Europa Europa: The “Devil you know” in France
Jun 1, 2022 | Alex Benjamin
“Hold your nose and vote Christian Democrat,” an Italian journalist once quipped back in the early 90s, such was the dearth of choice facing the electorate there.
This Hobbesian choice immediately sprang to mind after talking to a number of French Jews about their vote in the recent French election, the one that pitted the “Sun King” Emmanuel Macron against a xenophobic wolf in sheep’s clothing, Marine Le Pen. As you likely know, Macron won by 58.55% to 41.45%, a greater margin than expected.
Brussels collectively breathed a sigh of relief at the result, and some commentators predicted that populism had reached a high-water mark and was now receding. Yet there was little jubilation and few cries of “Vive la République!” to be found amongst French Jewry.
The same unanswered questions, the same threats that led to the highest levels of emigration to Israel in Europe, remain under Macron.
For French Jewry, Marine Le Pen represented a case of “know your enemy” writ large. Her National Rally party’s attempt to whitewash its past right-wing antisemitism; her vow to ban the wearing of Kippot in public along with the Hijab; her rejection of Kosher and Halal slaughter and her cosying up to dodgy despots and “strongmen” across the world put her beyond the pale. Such a transparent political choice is in a sense comforting. You know what’s on offer, the agenda is in plain sight.
Macron offered no similar clarity. Mercurial, adept at nuance and appealing to the widest possible audience, he tries to be all things to all people, apparently without a strongly defined set of core values. He throws tidbits to the right to sate their worst impulses. He courts the left by offering reformist social policies. As a result, many French Jews feel he stands for nothing, or, worse, he is hiding what he really thinks.
They know his ambivalence towards Israel and support for Hezbollah-dominated Lebanon. They hear his rehearsed lines about fighting antisemitism, but many feel he does little to actually deal with the real causes. Many see him as an enabler of a bigger problem: a reluctance to regulate immigration from Muslim lands, accompanied by a failure to ensure proper integration into French society. Some of these immigrants bring their antisemitic and radical baggage with them, unchecked, where it festers in the suburbs and explodes periodically. This results in dead Jews in kosher supermarkets, at Jewish day schools and in their own homes after being attacked by neighbours.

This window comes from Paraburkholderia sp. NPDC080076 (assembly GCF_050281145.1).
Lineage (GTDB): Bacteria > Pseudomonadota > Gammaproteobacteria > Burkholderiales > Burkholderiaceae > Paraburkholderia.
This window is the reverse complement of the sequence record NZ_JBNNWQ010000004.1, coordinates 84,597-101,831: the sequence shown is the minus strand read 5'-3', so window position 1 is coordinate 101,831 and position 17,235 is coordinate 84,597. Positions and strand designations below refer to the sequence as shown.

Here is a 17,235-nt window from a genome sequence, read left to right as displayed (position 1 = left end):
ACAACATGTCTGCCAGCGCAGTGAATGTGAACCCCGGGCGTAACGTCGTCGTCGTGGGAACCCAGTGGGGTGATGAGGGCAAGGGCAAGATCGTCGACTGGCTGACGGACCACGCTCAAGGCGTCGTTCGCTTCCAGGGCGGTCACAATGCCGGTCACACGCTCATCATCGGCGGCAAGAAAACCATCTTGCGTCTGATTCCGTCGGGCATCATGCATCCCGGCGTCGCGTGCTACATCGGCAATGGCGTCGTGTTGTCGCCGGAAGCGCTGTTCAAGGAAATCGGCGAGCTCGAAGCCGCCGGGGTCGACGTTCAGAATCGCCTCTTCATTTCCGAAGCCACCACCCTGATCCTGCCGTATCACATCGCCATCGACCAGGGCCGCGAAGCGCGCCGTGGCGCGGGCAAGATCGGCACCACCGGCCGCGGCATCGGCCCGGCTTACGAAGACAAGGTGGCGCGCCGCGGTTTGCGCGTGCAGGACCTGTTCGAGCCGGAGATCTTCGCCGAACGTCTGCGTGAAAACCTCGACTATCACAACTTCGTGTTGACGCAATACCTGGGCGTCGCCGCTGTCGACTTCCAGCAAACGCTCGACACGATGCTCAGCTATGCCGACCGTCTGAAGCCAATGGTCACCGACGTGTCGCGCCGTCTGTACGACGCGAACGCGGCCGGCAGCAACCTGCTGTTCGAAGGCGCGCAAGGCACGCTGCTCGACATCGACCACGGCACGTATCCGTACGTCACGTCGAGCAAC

Those French Jews who send their kids to state schools report horrific antisemitism and a reluctance to tackle this baggage when it ends up in the classroom. Calling out these problems is perilous. Teachers are slapped, attacked and in one tragic case a secondary school teacher, Mr Samuel Paty, was beheaded for trying to teach about the circumstances leading up to the Charlie Hebdo terrorist attack in 2015 (he showed the cover of Charlie Hebdo that depicted the Islamic prophet Muhammad in class).
French Jewry therefore finds itself in perpetual limbo. Key issues that matter to them, that affect their well-being and their future, are glossed over or rarely touched upon by the political classes.
I witnessed this first hand in the early days of the first Macron presidency. Following attacks in Paris, I went along with a colleague for an informal meeting with the French diplomatic team based in Brussels. I decided to address the elephant in the room – this imported, festering antisemitism – and suggested that to even begin moving forward would require a recognition of said elephant in France. I was told to my bafflement that this could not be done: it would lead to civil war and the fracturing of French society. I didn’t have the tenacity to point out that it was already fractured and, without a thorough self-examination, had little hope of healing, while France’s Jews would continue to die or simply vote with their feet.
European Commission President Ursula von der Leyen said that when Europe’s Jews prosper, Europe prospers. For this small minority of the population to be regarded as such a barometer is flattering, of course, but there is a wider truth here. I earnestly believe that the health of a democracy can be measured by how its Jewish population is treated.
Do French Jews feel they live in a healthy democracy? A democracy, yes; a healthy one, less so, hence the consistently high levels of emigration.
Macron once asserted that “the status quo leads to self-destruction”. I think he was rhetorically gilding the lily a bit – it would be better to say that the “status quo leads to decay.”
And that is why French Jews held their noses and supported Macron – while noting that the decay is starting to smell. That this was their choice is a frankly depressing replay of an old adage. For many French Jews, it was simply a case of “better the devil you know” in the second round of voting on April 24.